The Auditor of Public Accounts serves Virginia citizens and decision makers by providing unbiased, accurate information and sound recommendations to improve accountability and financial management of public funds.
The Auditor of Public Accounts (APA) acts as the General Assembly's eyes and ears, independently monitoring and reporting how state agencies and institutions spend taxpayers' money. The agency helps the Commonwealth's leaders address the challenges facing Virginia today by providing sound, reliable information and alternatives. The Auditor, a constitutional officer elected to a four-year term, reports to the General Assembly through the Joint Legislative Audit and Review Commission (JLARC). While the Auditor's duties are defined by the Virginia Constitution and the Code of Virginia, JLARC approves the APA Workplan annually. The APA serves as the external auditor for all independent, judicial, and executive branch state agencies and higher education institutions in the Commonwealth. In many respects, the Auditor's Office operates like a CPA firm, with the Auditor serving as the managing partner. The APA receives approximately 85 percent of its funding from the General Fund of the Commonwealth with the remaining 15 percent resulting from billings for federal, pension, and other postemployment benefits audit work.
The primary focus of the APA is conducting Code of Virginia and federally-mandated audits such as the Commonwealth's Annual Comprehensive Financial Report (ACFR), the Single Audit of federal funds, and the Commonwealth's higher education institutions. We also audit pension and other postemployment benefit amounts used by state and local government employers in preparing their financial statements. In addition, the Auditor completes a risk assessment of the agencies and institutions not mandated for review and evaluates key issues facing the Commonwealth. Most non-mandated audits and reviews are designed to ensure that an agency has internal controls in place to protect the public's money and that they spend it the way the General Assembly planned. We also evaluate agency and institutional compliance with state and federal laws and regulations. The Office's remaining resources are dedicated to special projects focused on emerging issues that may require General Assembly consideration or action.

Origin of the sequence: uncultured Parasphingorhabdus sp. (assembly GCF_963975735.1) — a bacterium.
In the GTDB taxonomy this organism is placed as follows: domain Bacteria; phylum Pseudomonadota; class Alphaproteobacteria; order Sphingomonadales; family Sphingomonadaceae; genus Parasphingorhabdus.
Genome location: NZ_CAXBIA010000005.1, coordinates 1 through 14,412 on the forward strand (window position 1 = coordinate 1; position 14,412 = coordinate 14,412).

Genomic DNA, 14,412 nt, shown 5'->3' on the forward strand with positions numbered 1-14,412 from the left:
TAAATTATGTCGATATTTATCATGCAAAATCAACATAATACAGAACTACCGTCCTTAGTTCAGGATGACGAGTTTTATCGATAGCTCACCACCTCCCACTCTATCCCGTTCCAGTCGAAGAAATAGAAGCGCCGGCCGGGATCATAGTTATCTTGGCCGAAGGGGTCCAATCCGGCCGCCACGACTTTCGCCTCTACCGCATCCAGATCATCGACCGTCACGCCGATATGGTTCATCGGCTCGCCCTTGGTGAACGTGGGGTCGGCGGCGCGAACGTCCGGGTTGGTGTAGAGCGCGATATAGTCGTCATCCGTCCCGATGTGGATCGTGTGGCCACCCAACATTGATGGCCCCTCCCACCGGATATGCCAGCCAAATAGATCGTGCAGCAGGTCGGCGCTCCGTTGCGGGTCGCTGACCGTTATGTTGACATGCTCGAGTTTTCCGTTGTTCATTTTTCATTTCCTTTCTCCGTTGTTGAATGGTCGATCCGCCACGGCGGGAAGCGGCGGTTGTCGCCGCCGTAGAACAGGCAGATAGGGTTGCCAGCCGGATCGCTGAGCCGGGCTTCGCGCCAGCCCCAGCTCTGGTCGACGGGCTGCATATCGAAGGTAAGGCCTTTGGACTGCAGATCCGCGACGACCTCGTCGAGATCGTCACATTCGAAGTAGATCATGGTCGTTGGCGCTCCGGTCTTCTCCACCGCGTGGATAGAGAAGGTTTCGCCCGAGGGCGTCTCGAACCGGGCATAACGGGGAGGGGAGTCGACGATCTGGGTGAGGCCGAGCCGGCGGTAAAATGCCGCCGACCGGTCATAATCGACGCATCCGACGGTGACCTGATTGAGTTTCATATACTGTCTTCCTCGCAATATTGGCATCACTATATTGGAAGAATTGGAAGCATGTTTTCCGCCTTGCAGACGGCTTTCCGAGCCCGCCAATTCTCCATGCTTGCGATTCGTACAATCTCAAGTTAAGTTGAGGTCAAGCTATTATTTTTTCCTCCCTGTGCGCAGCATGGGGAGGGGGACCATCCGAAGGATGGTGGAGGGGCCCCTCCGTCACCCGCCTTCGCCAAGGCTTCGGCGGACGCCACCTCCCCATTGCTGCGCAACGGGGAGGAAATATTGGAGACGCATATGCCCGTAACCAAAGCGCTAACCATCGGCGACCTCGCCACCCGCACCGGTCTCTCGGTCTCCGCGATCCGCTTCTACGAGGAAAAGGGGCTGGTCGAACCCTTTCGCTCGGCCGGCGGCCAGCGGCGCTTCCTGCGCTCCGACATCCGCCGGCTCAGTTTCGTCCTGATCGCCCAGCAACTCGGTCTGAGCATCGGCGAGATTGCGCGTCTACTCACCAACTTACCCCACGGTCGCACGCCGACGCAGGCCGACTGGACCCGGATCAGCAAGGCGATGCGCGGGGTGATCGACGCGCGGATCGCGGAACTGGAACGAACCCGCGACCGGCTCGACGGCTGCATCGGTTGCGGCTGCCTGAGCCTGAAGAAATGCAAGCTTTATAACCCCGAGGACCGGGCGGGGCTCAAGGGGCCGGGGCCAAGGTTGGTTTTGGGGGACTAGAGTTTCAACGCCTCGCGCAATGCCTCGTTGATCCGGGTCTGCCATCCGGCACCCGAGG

The Auditor's Office is comprised of a diverse group of professionals with a wide range of educational and professional backgrounds in accounting, business administration, finance, and information technology. From CPAs to MBAs to CISAs, our staff hold over 20 different types of professional certifications and are actively involved in relevant professional organizations, such as the National Association of State Auditors, Comptrollers, and Treasurers (NASACT), the Association of Certified Fraud Examiners (ACFE), and the Information Systems Audit and Control Association (ISACA). The office expertise is spread over 11 specialty teams regularly trained in specific skills to help meet the agency's mission covering areas such as capital asset and contract management, higher education, information technology, judicial systems, process innovation, and risk analysis and monitoring.
We act in a manner that reflects favorably on ourselves, our coworkers and on the APA.
We see what needs to be done and participate or become involved.
We are well-informed and insightful.
We work together to create greater value.